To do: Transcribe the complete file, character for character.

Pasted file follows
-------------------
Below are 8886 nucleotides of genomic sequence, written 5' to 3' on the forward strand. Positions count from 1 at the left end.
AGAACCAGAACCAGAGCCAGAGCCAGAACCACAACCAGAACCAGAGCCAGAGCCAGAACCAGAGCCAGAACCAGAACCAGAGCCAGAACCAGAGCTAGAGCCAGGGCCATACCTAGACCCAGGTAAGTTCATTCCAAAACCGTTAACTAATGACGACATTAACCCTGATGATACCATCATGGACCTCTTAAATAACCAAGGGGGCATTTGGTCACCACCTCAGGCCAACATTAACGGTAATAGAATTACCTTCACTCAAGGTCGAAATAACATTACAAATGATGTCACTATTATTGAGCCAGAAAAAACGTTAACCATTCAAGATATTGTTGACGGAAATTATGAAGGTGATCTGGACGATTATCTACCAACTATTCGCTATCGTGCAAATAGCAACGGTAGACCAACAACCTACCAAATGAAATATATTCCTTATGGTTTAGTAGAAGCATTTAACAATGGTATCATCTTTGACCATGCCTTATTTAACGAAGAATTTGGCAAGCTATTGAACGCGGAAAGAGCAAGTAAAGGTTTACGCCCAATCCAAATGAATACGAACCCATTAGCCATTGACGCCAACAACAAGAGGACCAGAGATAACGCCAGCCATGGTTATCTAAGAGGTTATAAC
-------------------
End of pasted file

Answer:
Below are 8886 nucleotides of genomic sequence, written 5' to 3' on the forward strand. Positions count from 1 at the left end.
AGAACCAGAACCAGAGCCAGAGCCAGAACCACAACCAGAACCAGAGCCAGAGCCAGAACCAGAGCCAGAACCAGAACCAGAGCCAGAACCAGAGCTAGAGCCAGGGCCATACCTAGACCCAGGTAAGTTCATTCCAAAACCGTTAACTAATGACGACATTAACCCTGATGATACCATCATGGACCTCTTAAATAACCAAGGGGGCATTTGGTCACCACCTCAGGCCAACATTAACGGTAATAGAATTACCTTCACTCAAGGTCGAAATAACATTACAAATGATGTCACTATTATTGAGCCAGAAAAAACGTTAACCATTCAAGATATTGTTGACGGAAATTATGAAGGTGATCTGGACGATTATCTACCAACTATTCGCTATCGTGCAAATAGCAACGGTAGACCAACAACCTACCAAATGAAATATATTCCTTATGGTTTAGTAGAAGCATTTAACAATGGTATCATCTTTGACCATGCCTTATTTAACGAAGAATTTGGCAAGCTATTGAACGCGGAAAGAGCAAGTAAAGGTTTACGCCCAATCCAAATGAATACGAACCCATTAGCCATTGACGCCAACAACAAGAGGACCAGAGATAACGCCAGCCATGGTTATCTAAGAGGTTATAAC